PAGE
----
Classic and contemporary excerpts.

Wise Questioning

It is astonishing that any man can forbear enquiring seriously whether there is a God; whether God is just; whether this life is the only state of existence. These are the questions which every reasonable being ought undoubtedly to consider with an attention suitable to their importance.

Samuel Johnson in Johnson’s Sermons (ed. James Gray)

Sacrificing Leftovers

When men grow virtuous in their old age, they only make a sacrifice to God of the devil’s leavings.

Alexander Pope in Thoughts on Various Subjects

The Unkindest Cut

“Good to have you back, son,” the old man said.

“Nice to be back.”

“You’ve had a rough time.” The eyes clouded with guilt. “Hope you don’t think I let you down.”

The younger shook his head—“You warned me, dad. But it wasn’t the nails. It was the kiss.”

Roger Woddis, quoted in The Book of Mini Sagas

Commanding Attention

It may take a crucified church to bring a crucified Christ before the eyes of the world.

W. E. Orchard in The Temple

Jesus’ “About Face!”

Quite unlike Hitler or the Stones or Hefner—who also changed the world, simply by intuiting which way the parade was heading and getting in front of it, Jesus did not give us a message we wanted to hear. He came to turn the parade in precisely the opposite direction; he spoke words hard for our canny hearts even to give credence to, much less heed: take the last place (the real parade is heading the other way), forget yourself (even your shortcomings), take up your cross, heal the hateful.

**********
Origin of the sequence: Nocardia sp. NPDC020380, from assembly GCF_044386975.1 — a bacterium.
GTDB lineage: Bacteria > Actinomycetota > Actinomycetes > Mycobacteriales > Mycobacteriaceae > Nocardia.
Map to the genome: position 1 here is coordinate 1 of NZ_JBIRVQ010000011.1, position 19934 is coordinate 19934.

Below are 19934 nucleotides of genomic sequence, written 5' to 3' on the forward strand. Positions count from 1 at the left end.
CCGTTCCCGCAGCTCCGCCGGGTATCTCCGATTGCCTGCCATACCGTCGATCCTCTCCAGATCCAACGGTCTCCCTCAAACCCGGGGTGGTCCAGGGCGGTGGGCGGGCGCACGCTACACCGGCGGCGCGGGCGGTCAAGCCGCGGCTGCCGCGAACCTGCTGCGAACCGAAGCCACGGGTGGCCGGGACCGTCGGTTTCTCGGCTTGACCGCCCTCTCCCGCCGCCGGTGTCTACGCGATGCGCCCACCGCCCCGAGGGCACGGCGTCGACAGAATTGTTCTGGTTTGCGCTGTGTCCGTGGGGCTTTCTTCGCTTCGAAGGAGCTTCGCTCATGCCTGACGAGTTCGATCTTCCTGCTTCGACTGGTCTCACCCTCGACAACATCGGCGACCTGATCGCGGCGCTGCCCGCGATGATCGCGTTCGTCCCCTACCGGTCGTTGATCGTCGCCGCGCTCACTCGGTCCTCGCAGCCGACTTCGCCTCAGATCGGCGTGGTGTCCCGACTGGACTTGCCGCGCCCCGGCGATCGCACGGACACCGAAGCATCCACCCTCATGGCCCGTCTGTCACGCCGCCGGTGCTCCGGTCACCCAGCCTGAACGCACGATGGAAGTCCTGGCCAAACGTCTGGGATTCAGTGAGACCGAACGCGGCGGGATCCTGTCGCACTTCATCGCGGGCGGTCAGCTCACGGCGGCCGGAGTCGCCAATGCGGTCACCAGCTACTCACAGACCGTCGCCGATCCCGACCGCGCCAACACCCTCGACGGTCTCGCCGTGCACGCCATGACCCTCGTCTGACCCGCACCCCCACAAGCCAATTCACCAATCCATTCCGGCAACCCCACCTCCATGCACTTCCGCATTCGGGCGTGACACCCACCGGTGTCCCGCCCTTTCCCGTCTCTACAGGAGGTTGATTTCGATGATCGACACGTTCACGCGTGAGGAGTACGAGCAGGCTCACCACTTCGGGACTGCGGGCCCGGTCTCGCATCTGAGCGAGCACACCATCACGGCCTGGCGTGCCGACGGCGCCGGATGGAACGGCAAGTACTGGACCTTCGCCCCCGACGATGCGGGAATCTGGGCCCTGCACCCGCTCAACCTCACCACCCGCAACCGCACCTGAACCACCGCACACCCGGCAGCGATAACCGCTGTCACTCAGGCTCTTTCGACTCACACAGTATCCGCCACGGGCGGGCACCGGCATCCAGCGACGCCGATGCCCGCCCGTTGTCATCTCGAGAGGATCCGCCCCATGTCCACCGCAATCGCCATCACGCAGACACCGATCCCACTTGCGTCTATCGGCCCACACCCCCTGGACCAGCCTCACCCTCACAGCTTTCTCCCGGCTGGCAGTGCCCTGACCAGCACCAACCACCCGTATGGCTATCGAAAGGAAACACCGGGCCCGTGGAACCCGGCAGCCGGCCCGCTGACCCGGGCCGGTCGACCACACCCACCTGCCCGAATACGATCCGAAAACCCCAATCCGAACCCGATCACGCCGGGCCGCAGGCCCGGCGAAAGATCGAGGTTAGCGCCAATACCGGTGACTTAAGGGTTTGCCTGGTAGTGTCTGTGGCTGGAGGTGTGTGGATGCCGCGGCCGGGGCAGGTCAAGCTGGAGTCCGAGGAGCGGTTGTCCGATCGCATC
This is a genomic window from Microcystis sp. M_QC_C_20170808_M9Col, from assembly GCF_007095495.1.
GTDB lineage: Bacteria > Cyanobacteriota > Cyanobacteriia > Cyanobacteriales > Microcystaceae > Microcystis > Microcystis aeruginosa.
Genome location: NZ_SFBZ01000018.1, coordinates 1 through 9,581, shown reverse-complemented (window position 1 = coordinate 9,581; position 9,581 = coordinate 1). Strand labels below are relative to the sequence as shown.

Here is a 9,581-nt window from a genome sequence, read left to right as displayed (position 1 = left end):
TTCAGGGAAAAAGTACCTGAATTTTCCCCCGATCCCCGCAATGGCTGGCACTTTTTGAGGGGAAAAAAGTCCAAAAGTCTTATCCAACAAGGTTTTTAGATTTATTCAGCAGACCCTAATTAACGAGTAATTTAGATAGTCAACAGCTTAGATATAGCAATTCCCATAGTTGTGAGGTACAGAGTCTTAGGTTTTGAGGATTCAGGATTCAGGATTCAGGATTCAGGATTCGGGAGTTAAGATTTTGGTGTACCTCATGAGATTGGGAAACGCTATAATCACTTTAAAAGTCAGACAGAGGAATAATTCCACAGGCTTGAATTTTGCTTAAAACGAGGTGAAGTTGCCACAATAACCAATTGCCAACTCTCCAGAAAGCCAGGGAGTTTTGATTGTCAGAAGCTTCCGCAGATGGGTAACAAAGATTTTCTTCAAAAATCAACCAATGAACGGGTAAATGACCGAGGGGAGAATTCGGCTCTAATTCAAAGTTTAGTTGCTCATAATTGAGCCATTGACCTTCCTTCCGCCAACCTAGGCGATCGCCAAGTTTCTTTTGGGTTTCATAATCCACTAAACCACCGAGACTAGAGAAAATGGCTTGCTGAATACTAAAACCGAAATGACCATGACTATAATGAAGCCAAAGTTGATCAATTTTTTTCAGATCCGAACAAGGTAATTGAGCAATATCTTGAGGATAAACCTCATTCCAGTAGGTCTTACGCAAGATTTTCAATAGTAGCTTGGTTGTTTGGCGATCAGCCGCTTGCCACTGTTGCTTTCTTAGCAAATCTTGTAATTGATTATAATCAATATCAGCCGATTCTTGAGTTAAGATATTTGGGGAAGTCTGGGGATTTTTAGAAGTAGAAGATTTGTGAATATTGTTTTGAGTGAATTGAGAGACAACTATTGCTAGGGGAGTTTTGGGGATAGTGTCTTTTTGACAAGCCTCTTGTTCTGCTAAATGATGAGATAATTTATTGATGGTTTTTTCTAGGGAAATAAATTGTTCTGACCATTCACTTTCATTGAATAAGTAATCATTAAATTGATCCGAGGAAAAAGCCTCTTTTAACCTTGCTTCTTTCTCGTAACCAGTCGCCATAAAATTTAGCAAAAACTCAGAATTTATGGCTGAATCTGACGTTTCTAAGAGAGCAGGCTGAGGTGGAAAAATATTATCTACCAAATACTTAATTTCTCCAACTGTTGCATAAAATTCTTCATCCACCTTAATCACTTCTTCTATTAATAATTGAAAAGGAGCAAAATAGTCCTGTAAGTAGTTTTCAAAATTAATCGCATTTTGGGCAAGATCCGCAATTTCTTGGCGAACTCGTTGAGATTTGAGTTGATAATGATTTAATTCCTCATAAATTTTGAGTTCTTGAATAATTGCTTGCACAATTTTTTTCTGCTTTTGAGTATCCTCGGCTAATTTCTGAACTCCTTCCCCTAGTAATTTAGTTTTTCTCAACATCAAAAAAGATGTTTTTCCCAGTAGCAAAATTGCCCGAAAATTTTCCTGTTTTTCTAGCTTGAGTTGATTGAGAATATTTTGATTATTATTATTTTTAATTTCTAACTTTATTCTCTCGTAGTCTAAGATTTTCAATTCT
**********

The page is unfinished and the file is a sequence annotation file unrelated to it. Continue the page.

William J. O’Malley in America (Nov. 18, 1989)

Peaceable Kingdom

Give me the courage to show the dove in a world so full of serpents.

Henri Nouwen in A Cry for Mercy

The “Me” Generation

In the modern social order, the person is sacrificed to the individual. The individual is given universal suffrage, equality of rights, freedom of opinion; while the person, isolated, naked, with no social armor to sustain and protect him, is left to the mercy of all the devouring forces which threaten the life of the soul exposed to relentless actions and reactions of conflicting interests and appetites.…

It is a homicidal civilization.

Jacques Maritain in Three Reformers

Famine Of Soul

The world will never starve for wonders; but only for want of wonder.

G. K. Chesterton in an inscription on the GM Building, Century of Progress Exhibition

Seldom-Heard Truth

That hardship can actually be a blessing—or “a severe mercy,” to recall Sheldon Vanauken’s book of that title—is a profoundly Christian insight seldom heard these days, even from the clergy, who so often seem preoccupied with being “pastoral” or superficially popular.

Editorial in the New Oxford Review (July–Aug. 1988)

Line Of Demarcation

Jesus now has many lovers of his heavenly kingdom, but few bearers of his cross.

Thomas à Kempis in The Imitation of Christ


Let’s celebrate Easter with the rite of laughter. Christ died and rose and lives.

Laugh like a woman who holds her first baby. Our enemy death will soon be destroyed. Laugh like a man who finds he doesn’t have cancer or he does but now there’s a cure. Christ opened wide the door of heaven. Laugh like children at Disneyland’s gates. This world is owned by God and He’ll return to rule. Laugh like a man who walks away uninjured from a wreck in which his car was totaled. Laugh as if all the people in the whole world were invited to a picnic and then invite them.

Joseph Bayly in Psalms of My Life; calligraphy by Tim Botts

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